If Siachen is back on Indo-Pak agenda, it is good news

News: Recently, the Indian Army Chief, General Naravane, in his press conference reportedly made a reference to the possibility of “demilitarisation of the glacial region” in Siachen.

He said that Pakistan would have to first authenticate respective troop positions along the 110-km long actual ground position line (AGPL) in the Siachen-Saltoro Ridge region for any talks on demilitarisation to take place.

The army chief’s remarks are significant because it is a departure from the uncompromising position that has been current in the recent past.

What is the historical background of the Siachen glacier issue?

Ceasefire Agreement: India and Pakistan signed a Ceasefire Agreement in 1949 after their first armed conflict over Jammu and Kashmir soon after their independence in 1947.

The ceasefire line was drawn up to a point known as NJ 9842 on the map. Beyond this, the agreement stated, the line would run “north to the glaciers” leaving an un-demarcated zone right up to the border with China.

This formulation was repeated in the agreement on the Line of Control in 1972, which followed the Simla Agreement of 1971 in the aftermath of the Bangladesh War.

This was an act of omission on India’s part. The line beyond NJ 9842 was not demarcated on maps in 1972.

Operation Meghdoot: In the later years of the 1970s, this issue came to the front, when official US maps began to show the LoC as extending right up to the Karakoram Pass on the India-China boundary.

The Tribune, Chandigarh, India - Main News
Source: Tribune

It implied that the Siachen glacier fell under the actual jurisdiction of Pakistan. The Chinese followed suit.

As a result, roughly 2,300 sq km of territory in this glacier zone came to be shown as under Pakistani control.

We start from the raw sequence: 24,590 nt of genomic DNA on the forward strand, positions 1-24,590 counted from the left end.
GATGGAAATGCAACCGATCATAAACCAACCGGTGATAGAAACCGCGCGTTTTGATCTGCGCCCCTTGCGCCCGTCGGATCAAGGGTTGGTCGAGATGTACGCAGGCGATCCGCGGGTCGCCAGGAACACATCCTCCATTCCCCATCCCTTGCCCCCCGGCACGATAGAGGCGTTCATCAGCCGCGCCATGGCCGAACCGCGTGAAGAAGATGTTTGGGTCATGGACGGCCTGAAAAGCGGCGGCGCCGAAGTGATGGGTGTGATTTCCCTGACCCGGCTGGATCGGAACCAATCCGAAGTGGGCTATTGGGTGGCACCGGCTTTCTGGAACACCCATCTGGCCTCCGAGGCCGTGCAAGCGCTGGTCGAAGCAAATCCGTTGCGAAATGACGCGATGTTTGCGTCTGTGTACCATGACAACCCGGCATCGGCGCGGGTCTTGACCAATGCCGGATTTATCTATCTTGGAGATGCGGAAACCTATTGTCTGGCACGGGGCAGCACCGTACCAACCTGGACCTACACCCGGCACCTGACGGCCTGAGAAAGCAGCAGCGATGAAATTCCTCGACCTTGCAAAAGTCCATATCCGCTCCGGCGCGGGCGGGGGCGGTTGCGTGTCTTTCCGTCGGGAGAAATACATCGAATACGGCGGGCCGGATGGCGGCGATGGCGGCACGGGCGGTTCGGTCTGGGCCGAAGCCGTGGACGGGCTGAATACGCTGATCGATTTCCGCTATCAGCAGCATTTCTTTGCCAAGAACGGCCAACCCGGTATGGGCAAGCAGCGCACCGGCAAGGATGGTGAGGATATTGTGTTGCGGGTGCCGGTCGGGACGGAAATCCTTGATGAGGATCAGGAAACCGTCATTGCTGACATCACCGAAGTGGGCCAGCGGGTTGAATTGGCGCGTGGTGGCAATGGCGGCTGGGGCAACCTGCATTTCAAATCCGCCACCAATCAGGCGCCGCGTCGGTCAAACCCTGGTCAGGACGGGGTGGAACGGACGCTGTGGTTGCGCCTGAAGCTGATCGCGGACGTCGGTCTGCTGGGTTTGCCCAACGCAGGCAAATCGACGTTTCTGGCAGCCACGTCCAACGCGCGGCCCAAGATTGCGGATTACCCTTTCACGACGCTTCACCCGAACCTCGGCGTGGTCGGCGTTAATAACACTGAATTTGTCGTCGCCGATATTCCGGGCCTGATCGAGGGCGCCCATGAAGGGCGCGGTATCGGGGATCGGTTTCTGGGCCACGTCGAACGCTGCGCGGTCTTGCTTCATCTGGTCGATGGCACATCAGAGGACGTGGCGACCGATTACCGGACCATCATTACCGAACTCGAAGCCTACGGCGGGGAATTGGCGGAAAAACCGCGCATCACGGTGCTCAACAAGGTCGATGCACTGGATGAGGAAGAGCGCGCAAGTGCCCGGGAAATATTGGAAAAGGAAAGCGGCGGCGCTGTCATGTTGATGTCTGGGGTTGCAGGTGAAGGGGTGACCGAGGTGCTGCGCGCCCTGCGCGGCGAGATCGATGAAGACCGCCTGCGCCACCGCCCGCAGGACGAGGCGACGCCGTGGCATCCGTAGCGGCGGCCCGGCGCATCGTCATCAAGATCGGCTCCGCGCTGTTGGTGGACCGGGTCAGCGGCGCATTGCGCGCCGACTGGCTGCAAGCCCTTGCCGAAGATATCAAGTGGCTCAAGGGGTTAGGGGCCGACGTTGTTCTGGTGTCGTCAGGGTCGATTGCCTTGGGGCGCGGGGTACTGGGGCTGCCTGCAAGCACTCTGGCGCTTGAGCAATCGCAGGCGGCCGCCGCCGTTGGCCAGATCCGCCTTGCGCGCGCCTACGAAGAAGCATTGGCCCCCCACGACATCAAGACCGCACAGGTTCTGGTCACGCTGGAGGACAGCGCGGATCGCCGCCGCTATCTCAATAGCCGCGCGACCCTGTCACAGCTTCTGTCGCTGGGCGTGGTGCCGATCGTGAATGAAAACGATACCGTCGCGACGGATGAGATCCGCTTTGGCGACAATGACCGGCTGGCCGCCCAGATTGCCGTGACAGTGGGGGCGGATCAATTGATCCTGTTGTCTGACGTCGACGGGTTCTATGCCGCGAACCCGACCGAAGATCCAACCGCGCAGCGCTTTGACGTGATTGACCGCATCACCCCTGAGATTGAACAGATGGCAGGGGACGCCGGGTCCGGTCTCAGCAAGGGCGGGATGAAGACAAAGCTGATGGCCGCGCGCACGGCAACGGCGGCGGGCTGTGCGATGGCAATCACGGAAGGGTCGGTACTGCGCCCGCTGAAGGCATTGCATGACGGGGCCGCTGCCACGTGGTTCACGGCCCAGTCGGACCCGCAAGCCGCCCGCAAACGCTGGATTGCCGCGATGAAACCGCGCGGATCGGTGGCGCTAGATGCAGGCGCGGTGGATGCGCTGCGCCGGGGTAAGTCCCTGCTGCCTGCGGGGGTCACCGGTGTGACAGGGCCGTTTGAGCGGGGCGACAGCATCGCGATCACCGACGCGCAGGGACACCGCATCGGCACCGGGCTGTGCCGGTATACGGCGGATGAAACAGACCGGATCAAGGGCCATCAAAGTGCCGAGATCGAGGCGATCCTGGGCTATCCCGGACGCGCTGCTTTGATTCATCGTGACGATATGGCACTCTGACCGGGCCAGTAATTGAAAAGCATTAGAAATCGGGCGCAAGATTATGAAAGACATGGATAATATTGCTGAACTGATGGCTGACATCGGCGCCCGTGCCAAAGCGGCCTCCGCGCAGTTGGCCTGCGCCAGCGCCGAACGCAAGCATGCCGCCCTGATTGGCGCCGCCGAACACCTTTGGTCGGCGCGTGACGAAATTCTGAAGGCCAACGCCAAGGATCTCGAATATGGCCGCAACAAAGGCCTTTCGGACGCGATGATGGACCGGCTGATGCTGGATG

In response to this encroachment, the Indian Army launched what came to be known as Operation Meghdoot, in 1984, to occupy the Siachen-Saltoro ridge.

Pakistani attempts to dislodge the Indian troops from the heights did not succeed, though they did occupy and fortify the lower reaches on their side.

What were the steps taken to resolve the issues wrt AGL delineation?

Rajiv Gandhi – Benazir Bhutto Meeting: In December 1988, it was agreed that the two sides would hold talks to resolve the Siachen issue through mutual troop withdrawal.

However, there was no final outcome because Pakistan did not agree to map the actual ground positions of the two-armed forces from where they would withdraw.

Bilateral defence secretaries-level talks under the Narasimha Rao government: An agreement in principle was reached in 1992, when Pakistan reportedly agreed to the Indian proposal. However, later, PM Narasimha Rao took a decision to defer its actual signing to a later date, but then this did not happen.

Foreign secretary-level negotiations,2006: The following resolutions were agreed:

There would be a formal agreement on mutual but phased withdrawal and joint monitoring of the demilitarised zone.

There would be an annex which would record the current locations of the forces deployed by the two sides and the locations to which they would withdraw.

There would be a schedule of withdrawals in different phases.

However, the proposed agreement was dropped again due to opposition from both sides.

Source: This post is based on the article “Pakistan gets serious” published in Livemint on 15th Jan 2022.

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